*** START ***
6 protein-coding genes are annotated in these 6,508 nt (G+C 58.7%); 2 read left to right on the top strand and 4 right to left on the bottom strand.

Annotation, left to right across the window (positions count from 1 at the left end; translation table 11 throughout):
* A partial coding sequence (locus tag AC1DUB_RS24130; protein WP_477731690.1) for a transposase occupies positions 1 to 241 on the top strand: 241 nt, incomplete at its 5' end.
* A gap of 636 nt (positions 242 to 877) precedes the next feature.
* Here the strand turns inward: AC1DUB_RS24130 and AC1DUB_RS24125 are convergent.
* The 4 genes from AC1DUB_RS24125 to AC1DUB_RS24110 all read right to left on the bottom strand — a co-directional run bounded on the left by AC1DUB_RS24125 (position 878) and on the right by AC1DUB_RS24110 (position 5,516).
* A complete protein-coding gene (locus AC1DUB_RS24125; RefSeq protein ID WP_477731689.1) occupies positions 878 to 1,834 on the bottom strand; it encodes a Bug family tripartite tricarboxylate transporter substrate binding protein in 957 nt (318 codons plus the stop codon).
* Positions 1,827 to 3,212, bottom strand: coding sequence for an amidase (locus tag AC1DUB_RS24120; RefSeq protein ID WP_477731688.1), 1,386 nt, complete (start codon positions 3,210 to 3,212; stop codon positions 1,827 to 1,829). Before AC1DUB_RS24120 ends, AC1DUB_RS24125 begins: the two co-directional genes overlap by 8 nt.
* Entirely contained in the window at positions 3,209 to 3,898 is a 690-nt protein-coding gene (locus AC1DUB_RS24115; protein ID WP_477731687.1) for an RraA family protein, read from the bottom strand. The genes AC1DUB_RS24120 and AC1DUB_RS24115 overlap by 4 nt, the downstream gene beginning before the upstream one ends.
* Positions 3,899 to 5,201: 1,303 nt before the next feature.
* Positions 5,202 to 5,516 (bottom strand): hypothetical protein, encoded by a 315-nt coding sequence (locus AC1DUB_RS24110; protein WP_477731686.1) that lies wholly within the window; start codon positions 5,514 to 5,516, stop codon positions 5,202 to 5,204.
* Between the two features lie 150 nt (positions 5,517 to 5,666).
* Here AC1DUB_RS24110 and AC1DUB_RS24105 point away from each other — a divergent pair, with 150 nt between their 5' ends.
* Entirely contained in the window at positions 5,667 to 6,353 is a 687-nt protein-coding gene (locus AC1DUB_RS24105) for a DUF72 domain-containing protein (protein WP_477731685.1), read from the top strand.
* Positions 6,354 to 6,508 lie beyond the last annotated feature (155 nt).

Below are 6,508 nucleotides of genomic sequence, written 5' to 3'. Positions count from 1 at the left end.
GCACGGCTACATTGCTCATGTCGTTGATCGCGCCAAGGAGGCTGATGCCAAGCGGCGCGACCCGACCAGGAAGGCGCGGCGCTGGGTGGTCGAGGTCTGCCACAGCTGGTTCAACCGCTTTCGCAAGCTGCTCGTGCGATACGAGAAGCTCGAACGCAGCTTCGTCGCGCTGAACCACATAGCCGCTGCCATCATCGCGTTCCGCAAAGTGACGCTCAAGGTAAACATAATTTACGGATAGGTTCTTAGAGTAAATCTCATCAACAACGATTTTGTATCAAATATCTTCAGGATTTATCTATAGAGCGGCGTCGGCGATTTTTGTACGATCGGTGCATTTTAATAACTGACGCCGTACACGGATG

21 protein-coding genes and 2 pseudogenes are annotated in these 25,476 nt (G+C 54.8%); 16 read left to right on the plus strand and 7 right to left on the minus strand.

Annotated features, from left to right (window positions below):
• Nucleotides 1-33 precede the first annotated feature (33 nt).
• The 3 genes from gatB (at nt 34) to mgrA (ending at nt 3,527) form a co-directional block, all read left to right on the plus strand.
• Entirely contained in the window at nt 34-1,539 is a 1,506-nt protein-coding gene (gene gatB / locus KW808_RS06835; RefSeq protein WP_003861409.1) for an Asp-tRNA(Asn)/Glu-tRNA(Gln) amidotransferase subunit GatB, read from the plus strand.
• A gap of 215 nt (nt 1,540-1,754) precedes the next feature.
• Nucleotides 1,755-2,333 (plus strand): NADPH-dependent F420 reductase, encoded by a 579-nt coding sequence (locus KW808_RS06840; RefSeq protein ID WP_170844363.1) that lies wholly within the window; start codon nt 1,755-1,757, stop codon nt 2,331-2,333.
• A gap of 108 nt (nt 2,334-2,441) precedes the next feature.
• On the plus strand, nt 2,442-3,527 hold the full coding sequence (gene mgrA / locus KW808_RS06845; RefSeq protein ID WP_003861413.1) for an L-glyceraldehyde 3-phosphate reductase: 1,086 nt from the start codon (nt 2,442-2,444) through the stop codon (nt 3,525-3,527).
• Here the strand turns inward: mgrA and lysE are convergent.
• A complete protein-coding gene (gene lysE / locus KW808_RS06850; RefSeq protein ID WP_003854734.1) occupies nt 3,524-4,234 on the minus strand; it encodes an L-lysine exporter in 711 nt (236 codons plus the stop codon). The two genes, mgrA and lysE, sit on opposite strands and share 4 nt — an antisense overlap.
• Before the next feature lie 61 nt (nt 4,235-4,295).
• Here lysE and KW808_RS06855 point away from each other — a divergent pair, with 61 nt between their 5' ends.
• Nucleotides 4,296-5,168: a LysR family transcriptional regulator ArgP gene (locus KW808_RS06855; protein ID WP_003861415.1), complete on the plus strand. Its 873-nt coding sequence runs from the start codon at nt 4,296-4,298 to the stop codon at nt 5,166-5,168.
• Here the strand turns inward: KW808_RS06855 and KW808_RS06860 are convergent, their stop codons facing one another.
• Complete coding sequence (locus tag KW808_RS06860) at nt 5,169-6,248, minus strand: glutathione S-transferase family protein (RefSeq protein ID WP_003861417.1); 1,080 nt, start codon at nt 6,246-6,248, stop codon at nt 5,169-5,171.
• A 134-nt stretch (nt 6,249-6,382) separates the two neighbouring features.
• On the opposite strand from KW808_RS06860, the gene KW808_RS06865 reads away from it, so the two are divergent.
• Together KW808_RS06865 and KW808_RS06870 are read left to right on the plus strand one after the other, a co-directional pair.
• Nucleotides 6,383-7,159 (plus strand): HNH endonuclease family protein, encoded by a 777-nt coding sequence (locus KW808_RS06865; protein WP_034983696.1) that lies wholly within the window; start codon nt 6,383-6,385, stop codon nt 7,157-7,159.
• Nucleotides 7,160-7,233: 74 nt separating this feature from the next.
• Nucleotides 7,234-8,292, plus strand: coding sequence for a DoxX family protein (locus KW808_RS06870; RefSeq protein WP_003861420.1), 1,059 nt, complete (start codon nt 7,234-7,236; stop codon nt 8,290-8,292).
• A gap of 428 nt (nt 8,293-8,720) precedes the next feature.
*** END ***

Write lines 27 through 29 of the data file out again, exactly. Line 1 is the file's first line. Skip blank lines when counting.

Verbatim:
• Here the strand turns inward: mgrA and lysE are convergent.
• A complete protein-coding gene (gene lysE / locus KW808_RS06850; RefSeq protein ID WP_003854734.1) occupies nt 3,524-4,234 on the minus strand; it encodes an L-lysine exporter in 711 nt (236 codons plus the stop codon). The two genes, mgrA and lysE, sit on opposite strands and share 4 nt — an antisense overlap.
• Before the next feature lie 61 nt (nt 4,235-4,295).